However, going to GUI doesn't mean we're locked into Windows. We're not sure which way we'll go. It could be Microsoft Windows or IBM OS/2. While most of those who made the GUI transition went with Windows, I think OS/2 may offer much more power than Windows. The only concern I have about OS/2 is whether it will be around in a couple of years and whether it will maintain compatibility with future Windows versions. Although it's probably superior to Windows 3.1--and can even run Windows--it has not been as popular as Microsoft's product. It doesn't make sense switching to an operating system that won't be supported in the future, no matter how good it is.
Our current plan calls for putting every staff member on 486 computers within two years--no matter what GUI system we choose.
The big problem in the move to another operating system is training: We will have to retrain everyone on a new system. That will be expensive.
Richard Connolly, CPA, director, internal information, Larson, Allen, Weishair & Co., Minneapolis.
The question we face is not whether to switch to Windows but, rather, when. We know DOS is dying, but it's not dead yet. There still is life in many DOS applications. When DOS finally dies, surely Windows will take over--if it hasn't already, considering the numbers of Windows programs available and the trend in the marketplace.
The major reason we haven't already made the move is this: DOS software is proven beyond a shadow of a doubt. We're a very productive and profitable firm-mainly because we use technology effectively. So why rock the boat?
Timing of the move is critical. By next year, Microsoft will come out with a new version, Windows 4. It will be not only a different environment but also a new operating system--one that completely replaces DOS. Do we go for Windows 4 or for Windows NT, which came out last year? Then there's Windows Workgroups--the small-scale network version of Windows. On top of that, we have to select the application programs to run with Windows. Which suite of programs do we pick: Microsoft's or Lotus's? If we wait and let the different factions fight it out, will we fall behind?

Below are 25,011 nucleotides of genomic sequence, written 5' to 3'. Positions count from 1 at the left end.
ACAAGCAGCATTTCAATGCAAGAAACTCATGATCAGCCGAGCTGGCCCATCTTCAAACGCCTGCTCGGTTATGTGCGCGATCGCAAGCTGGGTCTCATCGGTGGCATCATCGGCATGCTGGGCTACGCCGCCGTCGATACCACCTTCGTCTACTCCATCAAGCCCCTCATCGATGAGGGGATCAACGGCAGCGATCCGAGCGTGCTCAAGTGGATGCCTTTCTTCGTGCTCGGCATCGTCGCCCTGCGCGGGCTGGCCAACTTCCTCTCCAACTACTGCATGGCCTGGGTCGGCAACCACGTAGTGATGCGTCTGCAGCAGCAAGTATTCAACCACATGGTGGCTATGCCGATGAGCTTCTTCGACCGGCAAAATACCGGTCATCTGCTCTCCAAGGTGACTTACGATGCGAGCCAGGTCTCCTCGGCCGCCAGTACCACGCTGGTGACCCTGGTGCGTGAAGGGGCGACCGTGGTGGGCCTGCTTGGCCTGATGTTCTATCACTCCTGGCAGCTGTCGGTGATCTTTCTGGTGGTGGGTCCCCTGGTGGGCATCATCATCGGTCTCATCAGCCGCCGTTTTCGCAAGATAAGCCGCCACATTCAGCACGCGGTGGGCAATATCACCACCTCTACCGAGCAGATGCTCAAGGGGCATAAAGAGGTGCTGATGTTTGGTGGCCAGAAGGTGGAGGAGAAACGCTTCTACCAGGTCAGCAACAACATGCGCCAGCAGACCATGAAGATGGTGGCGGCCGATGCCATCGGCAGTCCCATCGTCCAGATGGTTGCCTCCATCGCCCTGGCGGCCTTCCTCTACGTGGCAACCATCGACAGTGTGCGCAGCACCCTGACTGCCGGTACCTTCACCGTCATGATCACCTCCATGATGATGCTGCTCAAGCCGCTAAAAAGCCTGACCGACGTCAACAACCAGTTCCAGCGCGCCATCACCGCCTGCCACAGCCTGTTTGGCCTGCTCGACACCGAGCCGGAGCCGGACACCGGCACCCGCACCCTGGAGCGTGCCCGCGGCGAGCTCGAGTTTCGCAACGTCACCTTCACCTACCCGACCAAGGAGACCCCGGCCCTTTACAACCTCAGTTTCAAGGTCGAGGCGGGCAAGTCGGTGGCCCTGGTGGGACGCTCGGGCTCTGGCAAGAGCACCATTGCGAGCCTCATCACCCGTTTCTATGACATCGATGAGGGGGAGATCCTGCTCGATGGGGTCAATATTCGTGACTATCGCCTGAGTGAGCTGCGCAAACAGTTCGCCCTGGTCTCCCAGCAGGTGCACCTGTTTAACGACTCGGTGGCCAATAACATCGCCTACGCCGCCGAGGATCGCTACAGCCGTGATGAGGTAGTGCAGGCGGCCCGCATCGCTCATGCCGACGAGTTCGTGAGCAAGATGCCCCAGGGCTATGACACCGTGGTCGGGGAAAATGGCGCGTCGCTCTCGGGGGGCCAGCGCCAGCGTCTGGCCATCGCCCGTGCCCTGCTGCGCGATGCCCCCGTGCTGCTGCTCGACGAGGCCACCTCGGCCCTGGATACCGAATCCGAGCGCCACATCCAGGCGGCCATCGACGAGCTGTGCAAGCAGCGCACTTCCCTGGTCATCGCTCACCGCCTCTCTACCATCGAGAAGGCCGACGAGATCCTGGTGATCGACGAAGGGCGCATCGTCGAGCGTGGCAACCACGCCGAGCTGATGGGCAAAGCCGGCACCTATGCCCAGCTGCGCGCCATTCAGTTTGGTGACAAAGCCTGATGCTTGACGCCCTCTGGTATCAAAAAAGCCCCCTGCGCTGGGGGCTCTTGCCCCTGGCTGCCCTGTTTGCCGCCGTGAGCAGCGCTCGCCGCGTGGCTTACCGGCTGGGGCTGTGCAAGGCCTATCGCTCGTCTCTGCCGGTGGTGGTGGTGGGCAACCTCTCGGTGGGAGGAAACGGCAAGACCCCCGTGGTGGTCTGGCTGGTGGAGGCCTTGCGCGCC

Are we interested in considering IBM's OS/2? Not really. We can only look at so many choices, and that's one too many.
The process of installing Windows will be much more difficult than what we went through installing DOS. Training, data conversion and support will be critical steps. It will take at least six months to get on-line with a new system--to fix the bugs and complete the training. We estimate each person will need a minimum of 20 hours of initial training; on top of that, we'll have to provide help-desk support, with advanced training later. Naturally, we have to time our move so it doesn't interfere with our busy seasons. If we wait while the operating system factions fight it out, will we fall behind? And can we afford that without jeopardizing our competitive advantage or service to our clients?
We also have to start thinking about changing the office from a stereotypical work place to a more mobile one with portable communications. That means some of our 375 people will be working at home, at their clients' offices or other locations. There's even the possibility that office space will change--there may be fewer individual offices and work areas because people will be working away from the office in a more mobile, less structured environment. The new software lends itself to that. Such a move will take even more training and more expensive hardware.
We're telling our people, You don't have to be "techies" to use this new technology. But you have to open yourselves up to new work habits and new attitudes. You have to learn to use modems and portable faxes and all those gadgets. We're also telling our people that the information they need to do their jobs is out there for them. Our technology challenge is to develop better ways to gain access to, communicate and integrate the information that is available to us and our clients. Windows can meet part of that challenge.
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|Publication:||Journal of Accountancy|
|Date:||Aug 1, 1994|